• 1/2 teaspoon cinnamon
  • 1/4 teaspoon of kosher salt
  • 1 quart Appel Farms Salted Caramel Ice Cream
  • Candied Pecans (optional)

Melt butter in a small skillet.  Add sugars, cinnamon, and salt, then stir in the apples and pecans.  Saute until apples are tender, about ten minutes depending on the apple variety. Cool completely.
Soften the ice cream enough to make it easy to work with.  Layer one pint of ice cream in the pie crust.  Spread with the apple filling, then top with the rest of the ice cream.  Freeze until solid.
Thaw slightly to serve. Top with candied pecans if desired.

Candied Pecans

  • 1 tablespoon unsalted butter
  • 1 tablespoon granulated sugar
  • pinch of kosher salt
  • 1/2 cup pecan halves

Melt butter in a small saucepan.  Add the sugar and salt and heat until the sugar melts.  Add the pecans and saute for five minutes.  Spread on a parchment covered sheet pan to cool.

Caramel Apple Ice Cream Pie

8 Reasons Why Summer is Better on a Farm

Summer time is always better on a farm. Even a girly girl can go tromping through the woods sometimes!

  1. Bare feet! Shoes out, calluses in! Don’t get me wrong, I LOVE shoes, but this is a freedom that can’t be beat. A regular washing of the feet was required before we were able to come back into the house, but it was worth it.
  2. “Down below”. This is how everyone refers to the area past the barns.
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    Fields, a forest, creeks, sand pit, the river- if any fun was to be had it was here. Running around building tree forts, swimming in the natural ponds along the creek, summertime was spent wild a free with out a worry in the world. This was also the best way to guarantee we wouldn’t wake my dad up from his afternoon nap. Four rowdy kids and their neighborhood friends do not mix well with a daily 3am wake up call.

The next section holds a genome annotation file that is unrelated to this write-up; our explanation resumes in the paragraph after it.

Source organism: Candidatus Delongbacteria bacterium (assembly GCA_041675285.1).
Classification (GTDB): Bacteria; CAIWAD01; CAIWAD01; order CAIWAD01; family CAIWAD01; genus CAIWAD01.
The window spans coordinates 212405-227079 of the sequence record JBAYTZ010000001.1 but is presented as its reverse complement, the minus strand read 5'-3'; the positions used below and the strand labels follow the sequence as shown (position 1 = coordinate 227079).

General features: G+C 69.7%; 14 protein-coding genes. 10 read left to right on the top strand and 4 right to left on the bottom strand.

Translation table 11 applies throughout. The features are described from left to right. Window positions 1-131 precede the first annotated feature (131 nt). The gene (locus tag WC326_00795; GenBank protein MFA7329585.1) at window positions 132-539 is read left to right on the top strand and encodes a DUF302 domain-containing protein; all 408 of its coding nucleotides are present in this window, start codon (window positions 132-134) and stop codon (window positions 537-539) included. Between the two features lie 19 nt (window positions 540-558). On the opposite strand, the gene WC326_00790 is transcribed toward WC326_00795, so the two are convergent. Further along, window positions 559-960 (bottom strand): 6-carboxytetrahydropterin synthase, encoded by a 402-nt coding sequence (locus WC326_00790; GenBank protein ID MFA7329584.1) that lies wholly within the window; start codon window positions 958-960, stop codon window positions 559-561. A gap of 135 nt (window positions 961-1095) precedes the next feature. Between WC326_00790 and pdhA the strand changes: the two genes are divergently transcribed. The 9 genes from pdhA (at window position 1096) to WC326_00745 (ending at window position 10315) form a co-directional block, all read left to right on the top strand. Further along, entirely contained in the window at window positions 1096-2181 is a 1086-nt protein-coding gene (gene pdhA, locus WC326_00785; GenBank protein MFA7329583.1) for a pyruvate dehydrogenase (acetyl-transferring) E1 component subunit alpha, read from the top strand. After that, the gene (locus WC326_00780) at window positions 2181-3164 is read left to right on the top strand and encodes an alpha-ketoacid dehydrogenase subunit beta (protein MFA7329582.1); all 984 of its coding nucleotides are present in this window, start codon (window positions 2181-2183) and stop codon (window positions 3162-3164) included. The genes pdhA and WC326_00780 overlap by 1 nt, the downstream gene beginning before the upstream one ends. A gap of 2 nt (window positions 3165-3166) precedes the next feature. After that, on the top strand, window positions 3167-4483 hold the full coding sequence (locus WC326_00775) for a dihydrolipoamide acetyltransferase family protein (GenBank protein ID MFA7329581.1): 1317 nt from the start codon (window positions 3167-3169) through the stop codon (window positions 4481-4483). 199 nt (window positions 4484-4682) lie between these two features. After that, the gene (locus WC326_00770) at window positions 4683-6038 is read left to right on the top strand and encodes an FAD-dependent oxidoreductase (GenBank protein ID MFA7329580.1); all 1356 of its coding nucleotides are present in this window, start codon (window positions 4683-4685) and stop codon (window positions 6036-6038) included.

3. The “Boom”. With summer comes irrigation. With the irrigation comes a massive sprinkler we fondly called “The Boom”. Nothing beats a hot day better than running through a grass field getting soaked by a huge stream of water being shot over your head!
  4. A creek! Once in a while I would be really brave and join my brothers exploring. Something that was always sure to be a day of adventure was following the stream from the farm to the river. We would come home with scrapes from blackberry bushes, stinging nettle bumps, smelling of skunk cabbage, covered in muck, but with the biggest smiles on our faces and stories to tell. *Side note, shoes are typically not a good idea when attempting this. I can’t tell you how many shoes/boots were sucked off our feet never to be seen again!*
  5. A river bar. Now we weren’t allowed to go down here by ourselves until we were older, but the private “beach” next to a beautiful (icy cold) river quickly became the older kids hangout. HayI can’t tell you how many summer nights were spent gathered around a bonfire. Country life at it’s best.
  6. A haymow. Did you know you can make the absolute coolest forts ever in a haymow? Some of the bales were too big for us to maneuver, but the smaller, lighter, straw bales made great tunnels, rooms, and walls! I can’t tell you how many things I would smuggle up there to outfit my “house”.
  7. Other Farm Kids! We were blessed to grow up with multiple cousins around at all times. However, our family was much larger than biological. BoysOur farm in next door to the Smit Family farm, and like us, the family had moved into the area to farm and would pass their livelihood from one generation to the next. Therefore, not only did these kids have one farm to run around on, but two! Multiple generations of these families grew up (playing and working) together on the combined biggest playground ever! 
  8. These. icecreamsandwich-15 I’m going to cheat a little bit for this one! We didn’t have these growing up (with the exceptions of some church fundraisers), but we have them now!! Nothing says “summer on the farm” like one of these babies. And yes, I am addicted already.

If you asked my parents how it was raising kids on a farm they may tell you about the constant dirt and random animals we would bring into the house. But they would also tell you how it was the best possible thing for their kids to grow up in an area where their imaginations could run as wild as their feet. Some may think farmers don’t appreciate the land as much as they should, but I can tell you this. My family loves the land they have been entrusted with. Generations have grown up here learning respect for nature and the way it works. It was the best childhood you could ask for. Honestly, if we didn’t respect the land enough to take care of it in the best way possible, it would never last long enough for future generations to explore. We wholeheartedly believe God has blessed us beyond what we deserve, and because of that we have an even bigger responsibility to manage those blessings properly.